The Times Higher Education World University Rankings 2015-16 will be bigger than ever – much bigger.
I can confirm that the rankings, published at 21.00 (BST) on 30 September (and launched at the THE World Academic Summit in Melbourne on 1 October) will include a total of 800 universities. That’s double the 400 institutions included each year in the rankings since 2011, and four times bigger than the top 200 list we published between 2004 and 2010.
The move, at a stroke, ensures that the global rankings are truly global. They will be far more inclusive than in the past. The top 800 list will include institutions from 70 different countries, compared with 41 countries that made last year’s top 400. Institutions from Indonesia, Bangladesh, Kenya, Ghana and many more will be included for the first time in the THE rankings.
The dramatic deepening of the list also means that countries struggling to break the US-UK domination of the higher echelons of the rankings will be better represented, with many more institutions from China, Japan, Malaysia, Taiwan, India and Thailand (to pick just one continent) able to benchmark themselves more effectively using THE’s trusted global data benchmarks.
This dramatic expansion of the rankings has been made possible by THE’s outstanding in-house data team. As I wrote last month, since bringing the annual institutional data collection in house for the first time late last year, we have collected data for the 2015-16 rankings from a total of 1,128 institutions from 88 countries, which provided well over 100,000 data points for us to work with.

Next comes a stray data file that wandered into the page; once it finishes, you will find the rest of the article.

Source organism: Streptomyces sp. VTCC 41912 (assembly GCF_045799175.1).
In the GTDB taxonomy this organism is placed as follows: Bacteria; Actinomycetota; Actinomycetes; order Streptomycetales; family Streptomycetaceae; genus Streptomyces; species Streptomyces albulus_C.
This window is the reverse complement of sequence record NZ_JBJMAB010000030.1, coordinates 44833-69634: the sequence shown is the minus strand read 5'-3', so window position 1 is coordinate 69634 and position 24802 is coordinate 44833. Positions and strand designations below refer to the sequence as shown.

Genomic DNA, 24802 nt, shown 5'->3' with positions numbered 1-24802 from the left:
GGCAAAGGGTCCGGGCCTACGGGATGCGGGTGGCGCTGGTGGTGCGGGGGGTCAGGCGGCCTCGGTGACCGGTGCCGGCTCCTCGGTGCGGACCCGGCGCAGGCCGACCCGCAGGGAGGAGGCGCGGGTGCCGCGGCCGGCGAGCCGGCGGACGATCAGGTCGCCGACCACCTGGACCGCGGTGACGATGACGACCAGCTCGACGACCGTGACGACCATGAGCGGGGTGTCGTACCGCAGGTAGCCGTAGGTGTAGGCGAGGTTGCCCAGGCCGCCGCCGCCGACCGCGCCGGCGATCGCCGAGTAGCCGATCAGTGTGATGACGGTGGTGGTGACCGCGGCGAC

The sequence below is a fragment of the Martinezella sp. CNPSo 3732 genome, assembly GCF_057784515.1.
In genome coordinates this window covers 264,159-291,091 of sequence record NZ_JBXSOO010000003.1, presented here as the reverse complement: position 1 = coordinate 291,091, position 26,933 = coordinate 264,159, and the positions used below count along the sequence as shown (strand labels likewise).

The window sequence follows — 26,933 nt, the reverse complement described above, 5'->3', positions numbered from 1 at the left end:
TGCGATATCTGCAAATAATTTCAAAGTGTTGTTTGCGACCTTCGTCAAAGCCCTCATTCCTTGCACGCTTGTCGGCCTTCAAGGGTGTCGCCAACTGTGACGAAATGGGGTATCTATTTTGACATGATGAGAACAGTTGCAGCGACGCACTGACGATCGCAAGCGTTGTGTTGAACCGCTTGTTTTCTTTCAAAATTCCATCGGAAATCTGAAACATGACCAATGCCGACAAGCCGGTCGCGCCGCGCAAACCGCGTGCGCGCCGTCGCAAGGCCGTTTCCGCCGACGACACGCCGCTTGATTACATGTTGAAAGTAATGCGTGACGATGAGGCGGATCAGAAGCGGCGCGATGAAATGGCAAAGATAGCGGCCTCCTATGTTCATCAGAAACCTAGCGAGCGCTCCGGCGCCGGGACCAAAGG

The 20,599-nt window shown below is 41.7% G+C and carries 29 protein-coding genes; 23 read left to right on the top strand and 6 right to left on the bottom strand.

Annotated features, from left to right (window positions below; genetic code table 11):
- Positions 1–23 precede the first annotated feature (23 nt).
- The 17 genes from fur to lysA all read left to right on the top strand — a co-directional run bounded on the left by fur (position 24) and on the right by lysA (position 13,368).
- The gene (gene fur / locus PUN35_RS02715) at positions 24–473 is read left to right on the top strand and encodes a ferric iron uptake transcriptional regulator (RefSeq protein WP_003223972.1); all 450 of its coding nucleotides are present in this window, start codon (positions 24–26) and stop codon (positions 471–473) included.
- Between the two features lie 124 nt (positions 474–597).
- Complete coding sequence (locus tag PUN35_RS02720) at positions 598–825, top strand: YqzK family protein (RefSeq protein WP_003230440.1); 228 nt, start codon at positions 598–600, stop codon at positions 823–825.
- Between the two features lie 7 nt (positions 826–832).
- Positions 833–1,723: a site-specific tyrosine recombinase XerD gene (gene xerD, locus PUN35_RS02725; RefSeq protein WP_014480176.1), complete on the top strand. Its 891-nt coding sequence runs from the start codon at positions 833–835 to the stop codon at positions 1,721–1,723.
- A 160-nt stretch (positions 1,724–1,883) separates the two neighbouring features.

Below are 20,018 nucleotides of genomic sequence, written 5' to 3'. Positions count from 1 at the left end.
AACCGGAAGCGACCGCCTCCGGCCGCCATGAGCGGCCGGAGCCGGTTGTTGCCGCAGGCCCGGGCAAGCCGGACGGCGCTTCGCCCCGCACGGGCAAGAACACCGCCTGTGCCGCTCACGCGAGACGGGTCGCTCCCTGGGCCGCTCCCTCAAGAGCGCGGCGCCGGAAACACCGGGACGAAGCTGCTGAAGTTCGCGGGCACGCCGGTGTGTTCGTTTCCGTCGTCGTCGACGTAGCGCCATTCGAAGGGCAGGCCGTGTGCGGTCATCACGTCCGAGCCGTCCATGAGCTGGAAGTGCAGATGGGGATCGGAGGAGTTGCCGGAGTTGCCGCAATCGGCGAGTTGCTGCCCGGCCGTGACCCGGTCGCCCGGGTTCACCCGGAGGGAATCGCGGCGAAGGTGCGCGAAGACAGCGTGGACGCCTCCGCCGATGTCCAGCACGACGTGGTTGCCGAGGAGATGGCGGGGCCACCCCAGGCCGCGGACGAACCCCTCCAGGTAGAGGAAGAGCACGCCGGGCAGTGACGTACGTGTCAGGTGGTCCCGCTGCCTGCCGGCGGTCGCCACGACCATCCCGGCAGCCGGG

Although we look forward to working closely with all 1,128 institutions, and to expanding the list even more next year, it would not be responsible to rank all 1,128 in the overall World University Rankings, and some are not eligible.
The rankings methodology is designed to examine the performance of world-class research universities, with a heavy emphasis in the indicators on research, and we are sticking with our previous requirement that only institutions that have published at least 200 research papers a year (in journals indexed by Elsevier in its Scopus database) over a five year window, can be included in the overall world rankings.
This helps ensure the statistical rigour of the analysis and means that we are comparing similarly research-focused institutions. Additional institutions from the database may be included in future regional or specialised rankings and analyses, but for now we believe it is responsible to stop the list at 800 institutions to ensure meaningful, rigorous comparisons while ensuring as wide a range of institutions and countries as possible are included.
But be warned: it is clear that the previous institutional database, managed by a third-party data provider, missed out a significant number of excellent universities that deserved a place among the top 400. This means that the 400 debut institutions this year will not all just tack neatly and conveniently onto the bottom of the 2014-15 top 400 list. Our improved engagement with the global university community and our improved data collection activities have provided a clearer picture and helped to highlight some new global star performers.
A small number of institutions making their debut in the rankings this year have made the top 200, and many more make the 300-400 group. This means that many institutions ranked last year may have fallen down the list simply because we have included institutions for the first time that outrank them.
We are keen to keep the rankings as stable as possible, to allow for meaningful comparisons over time, and we are limiting methodological changes (watch this space for details). But we are satisfied that this bold move to widen the reach of the rankings and to provide more of our trusted data on more institutions across more countries is the right way to go.
Phil Baty is editor of the THE World University Rankings.
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